Flywheel | December 14, 2022
Exploring the reasons behind Bosch’s dominance in the ebike sector and featuring the top 5 vehicles of the week
Welcome to Flywheel, a weekly exploration of the used side of owned micromobility. Each newsletter will highlight an observation of trends emerging in the industry and feature five of the most interesting used vehicles being sold in the secondary market.
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The observation of the week explores the reasons behind Bosch’s dominance in the ebike sector. This week’s features are used batteries from the Jump shared ebike fleet, a long-tail cargo bike, two high-performance urban cruisers, and a folding fat-tire ebike.
Observation of the Week
Bosch’s dominance in the ebike sector
Bosch launched their ebike systems in 2010, and in a little over a decade has come to dominate the ebike powertrains space. The automotive Tier 1 supplier provides powertrains for a majority of the market, and it’s almost a prerequisite for a vehicle to have a Bosch drive system if it wants to be considered a premium ebike.
The key to Bosch’s dominance is the massively vast servicing network they’ve built across bike dealerships around the world. Via a combination of reliable, high performance components and an easy and comprehensive technician training and certification program, Bosch has been able to onboard most incumbent ebike OEMs and almost all bike shops in North America and Europe onto their network. In fact, many bike shops exclusively sell ebikes with Bosch powertrains. From a contact at a premium ebike brand: “I took a version of my bike with a cheaper powertrain to one of my top dealers, and they refused to sell it because of how much they’ve committed to the Bosch ecosystem.”
Another reason why OEMs, bike shops, and buyers prefer Bosch powertrains is because of their readily and reliably available replacement parts. Due to their large manufacturing scale producing everything from auto parts and ebike powertrains to home appliances, Bosch is able to guarantee replacement parts for most of their components even if they’ve been discontinued. Availability of parts even after End of Life is common in the automotive sector. Given that Bosch thinks about their ebike system like they do their car components, it’s only natural that they’ve brought this this practice to their ebike business. As Joshua Hon (Founder and CEO of Tern) recently pointed out to me, a great example of this is Bosch’s batteries: “Bosch guarantees replacement batteries for at least 6 years after they End of Life a battery SKU. So that gives a lot of reassurance to a second-hand buyer and is a big reason we use Bosch systems.” This availability of replacement parts as well as the ability to have a used vehicle serviced at virtually any bike shop is ultimately why Bosch ebikes retain such a high residual value.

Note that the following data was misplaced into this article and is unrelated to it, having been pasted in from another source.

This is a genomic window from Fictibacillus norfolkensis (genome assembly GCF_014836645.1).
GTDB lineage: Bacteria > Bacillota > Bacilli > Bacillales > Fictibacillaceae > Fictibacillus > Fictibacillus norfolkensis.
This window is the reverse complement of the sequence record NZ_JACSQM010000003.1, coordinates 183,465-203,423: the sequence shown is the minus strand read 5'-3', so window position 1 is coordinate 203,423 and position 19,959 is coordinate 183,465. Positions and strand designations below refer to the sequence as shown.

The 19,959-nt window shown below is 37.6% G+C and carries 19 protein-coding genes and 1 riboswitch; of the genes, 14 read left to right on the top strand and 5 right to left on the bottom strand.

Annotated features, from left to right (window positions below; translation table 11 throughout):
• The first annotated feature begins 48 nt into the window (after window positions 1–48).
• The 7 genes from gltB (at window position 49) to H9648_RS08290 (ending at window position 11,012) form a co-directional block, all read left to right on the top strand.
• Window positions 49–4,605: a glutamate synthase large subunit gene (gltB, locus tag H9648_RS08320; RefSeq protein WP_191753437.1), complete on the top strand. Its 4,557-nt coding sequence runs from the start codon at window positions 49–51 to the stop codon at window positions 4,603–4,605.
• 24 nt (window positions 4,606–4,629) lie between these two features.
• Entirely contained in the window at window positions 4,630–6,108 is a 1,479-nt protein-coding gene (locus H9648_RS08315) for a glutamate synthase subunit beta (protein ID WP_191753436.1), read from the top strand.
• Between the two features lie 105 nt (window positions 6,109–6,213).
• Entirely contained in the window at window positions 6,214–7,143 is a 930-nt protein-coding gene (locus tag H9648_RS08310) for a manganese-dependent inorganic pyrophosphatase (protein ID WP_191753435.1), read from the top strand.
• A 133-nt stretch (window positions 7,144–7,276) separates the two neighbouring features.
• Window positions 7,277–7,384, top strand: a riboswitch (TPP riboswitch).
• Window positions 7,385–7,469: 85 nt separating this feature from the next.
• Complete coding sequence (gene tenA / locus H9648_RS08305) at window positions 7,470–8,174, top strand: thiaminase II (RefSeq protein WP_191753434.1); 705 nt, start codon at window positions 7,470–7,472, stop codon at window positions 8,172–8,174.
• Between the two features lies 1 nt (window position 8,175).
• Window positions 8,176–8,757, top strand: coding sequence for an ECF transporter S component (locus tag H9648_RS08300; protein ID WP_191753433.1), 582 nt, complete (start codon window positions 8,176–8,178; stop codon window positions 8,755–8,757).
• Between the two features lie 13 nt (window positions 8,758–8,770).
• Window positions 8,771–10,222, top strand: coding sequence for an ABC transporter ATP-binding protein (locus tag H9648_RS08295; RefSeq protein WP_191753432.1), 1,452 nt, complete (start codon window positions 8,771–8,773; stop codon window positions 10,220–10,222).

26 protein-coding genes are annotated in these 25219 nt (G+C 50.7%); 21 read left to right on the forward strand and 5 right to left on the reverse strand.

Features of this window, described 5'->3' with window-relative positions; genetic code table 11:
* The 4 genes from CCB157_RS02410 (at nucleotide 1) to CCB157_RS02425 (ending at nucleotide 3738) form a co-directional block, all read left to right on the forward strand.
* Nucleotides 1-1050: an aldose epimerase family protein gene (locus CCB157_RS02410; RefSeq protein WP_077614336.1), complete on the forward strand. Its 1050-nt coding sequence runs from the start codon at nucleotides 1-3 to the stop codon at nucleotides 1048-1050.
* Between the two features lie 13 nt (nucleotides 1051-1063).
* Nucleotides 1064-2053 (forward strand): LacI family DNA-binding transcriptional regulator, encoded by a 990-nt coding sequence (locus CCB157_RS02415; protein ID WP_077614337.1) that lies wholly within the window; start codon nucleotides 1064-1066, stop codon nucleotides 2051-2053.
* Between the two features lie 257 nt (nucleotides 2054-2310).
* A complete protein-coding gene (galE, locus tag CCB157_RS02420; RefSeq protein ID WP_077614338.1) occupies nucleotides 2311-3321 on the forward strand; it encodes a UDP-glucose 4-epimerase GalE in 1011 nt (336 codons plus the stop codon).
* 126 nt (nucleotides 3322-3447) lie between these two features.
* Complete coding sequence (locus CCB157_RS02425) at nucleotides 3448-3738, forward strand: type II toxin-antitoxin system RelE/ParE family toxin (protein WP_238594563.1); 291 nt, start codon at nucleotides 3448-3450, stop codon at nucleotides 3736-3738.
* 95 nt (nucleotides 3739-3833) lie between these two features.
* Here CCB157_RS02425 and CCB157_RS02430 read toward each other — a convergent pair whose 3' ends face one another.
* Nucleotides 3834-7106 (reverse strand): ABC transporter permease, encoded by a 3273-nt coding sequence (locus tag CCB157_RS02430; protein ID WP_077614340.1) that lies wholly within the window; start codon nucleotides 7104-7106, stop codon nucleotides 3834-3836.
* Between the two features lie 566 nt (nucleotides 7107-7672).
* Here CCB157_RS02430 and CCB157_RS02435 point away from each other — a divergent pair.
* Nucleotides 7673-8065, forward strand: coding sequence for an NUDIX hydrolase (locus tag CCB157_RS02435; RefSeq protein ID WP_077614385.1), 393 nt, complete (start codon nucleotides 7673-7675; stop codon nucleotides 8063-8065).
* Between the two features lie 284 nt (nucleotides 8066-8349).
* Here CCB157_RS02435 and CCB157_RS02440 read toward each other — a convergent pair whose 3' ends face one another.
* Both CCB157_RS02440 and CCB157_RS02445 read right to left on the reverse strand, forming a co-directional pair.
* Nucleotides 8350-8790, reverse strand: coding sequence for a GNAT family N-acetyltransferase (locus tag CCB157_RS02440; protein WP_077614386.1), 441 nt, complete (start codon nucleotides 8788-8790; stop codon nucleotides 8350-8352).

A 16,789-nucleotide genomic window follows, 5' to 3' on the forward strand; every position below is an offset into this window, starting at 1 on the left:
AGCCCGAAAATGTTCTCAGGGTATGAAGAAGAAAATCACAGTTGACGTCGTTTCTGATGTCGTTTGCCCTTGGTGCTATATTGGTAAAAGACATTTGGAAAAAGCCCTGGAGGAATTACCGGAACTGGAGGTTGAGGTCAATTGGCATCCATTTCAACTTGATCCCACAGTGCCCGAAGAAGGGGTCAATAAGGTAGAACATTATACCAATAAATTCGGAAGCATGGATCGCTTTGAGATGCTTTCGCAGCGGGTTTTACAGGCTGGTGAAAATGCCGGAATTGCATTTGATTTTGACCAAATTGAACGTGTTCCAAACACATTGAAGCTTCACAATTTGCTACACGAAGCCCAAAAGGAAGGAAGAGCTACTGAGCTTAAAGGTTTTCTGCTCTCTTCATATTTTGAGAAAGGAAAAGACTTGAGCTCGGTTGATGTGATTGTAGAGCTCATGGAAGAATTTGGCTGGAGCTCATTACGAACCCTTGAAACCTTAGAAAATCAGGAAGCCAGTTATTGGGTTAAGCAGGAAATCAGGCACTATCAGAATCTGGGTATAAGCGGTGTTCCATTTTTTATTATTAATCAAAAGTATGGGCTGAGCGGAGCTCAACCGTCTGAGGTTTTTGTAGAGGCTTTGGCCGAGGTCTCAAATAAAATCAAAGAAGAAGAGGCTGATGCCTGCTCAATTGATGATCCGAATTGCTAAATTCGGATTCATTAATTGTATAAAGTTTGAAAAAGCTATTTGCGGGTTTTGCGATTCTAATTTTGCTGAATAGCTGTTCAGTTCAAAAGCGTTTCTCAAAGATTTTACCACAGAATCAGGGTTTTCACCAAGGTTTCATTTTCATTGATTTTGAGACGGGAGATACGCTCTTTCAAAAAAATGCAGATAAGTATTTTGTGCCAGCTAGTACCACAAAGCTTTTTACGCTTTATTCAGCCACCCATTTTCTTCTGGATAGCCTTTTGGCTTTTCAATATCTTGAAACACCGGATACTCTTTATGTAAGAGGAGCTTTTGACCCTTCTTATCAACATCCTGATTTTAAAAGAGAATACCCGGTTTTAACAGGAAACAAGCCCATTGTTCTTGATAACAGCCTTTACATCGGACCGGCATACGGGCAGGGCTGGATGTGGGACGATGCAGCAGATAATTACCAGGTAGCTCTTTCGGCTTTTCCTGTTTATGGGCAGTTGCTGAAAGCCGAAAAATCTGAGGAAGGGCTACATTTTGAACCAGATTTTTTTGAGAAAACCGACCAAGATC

One area in which Bosch could improve is its vehicle software. The supplier only just launched their smart system earlier this year, which provides a new app called Flow for OTA, ride mode customization, and navigation features. They also recently announced that they will be launching the ConnectModule in 2023, an add-on hardware device that connects to Flow and enables theft prevention functionality like locking the motor via smartphone, an automatic alarm, and GPS tracking. Some additional features I believe Bosch should consider incorporating into their software offering:
Ownership Tracking: Riders should be able to register ownership and transfer ownership via the Bosch app. Given that most bike shops already recognize Bosch bikes and work with their software systems, Bosch is in prime position to launch a VIN (Vehicle Identification Number) registry à la the automobile VIN database run by NHTSA.
Improved State of Health Reporting: Certified dealers can do a diagnostic of Bosch batteries and get a full report on charge cycles, operating temperatures, mileage, etc. It should be easier for riders to access and verify this kind of data about their own vehicles.
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Top 5 Vehicles of the Week
1. Jump Ebike Battery | $154 | USA
This is a unique listing for used Jump ebike batteries that can be repurposed for second life ebikes or backup energy storage use-cases. When Jump (one of the original shared ebike services) was transferred from Uber to Lime in 2020, thousands of their older ebikes were scrapped. Thankfully, many of these ebikes were eventually rescued, and some of their batteries have made it onto the secondary market. This listing is for lightly used 460Wh Jump battery packs that, as per the seller’s testing, still have 90%-95% of their original capacity remaining. They are made up of LG MH1 cells that aren’t glued together, which makes these packs “perfect for harvesting cells.” They can also be used as full packs with a little bit of hacking, either by controlling their default BMS by using a DIY Dongle CAN Controller or simply waking up the BMS by shorting one of its pins. This listing is sold by Jag35, an online used battery store started by DIY battery YouTuber Jehu Garcia. Jehu runs a fascinating YouTube channel where he repurposes all kinds of used batteries and demonstrates various DIY power electronics hacks. Check out this video where Jehu discusses this listing and shows off the powerwall he built for his shop using these used Jump ebike batteries. Listing can be found here.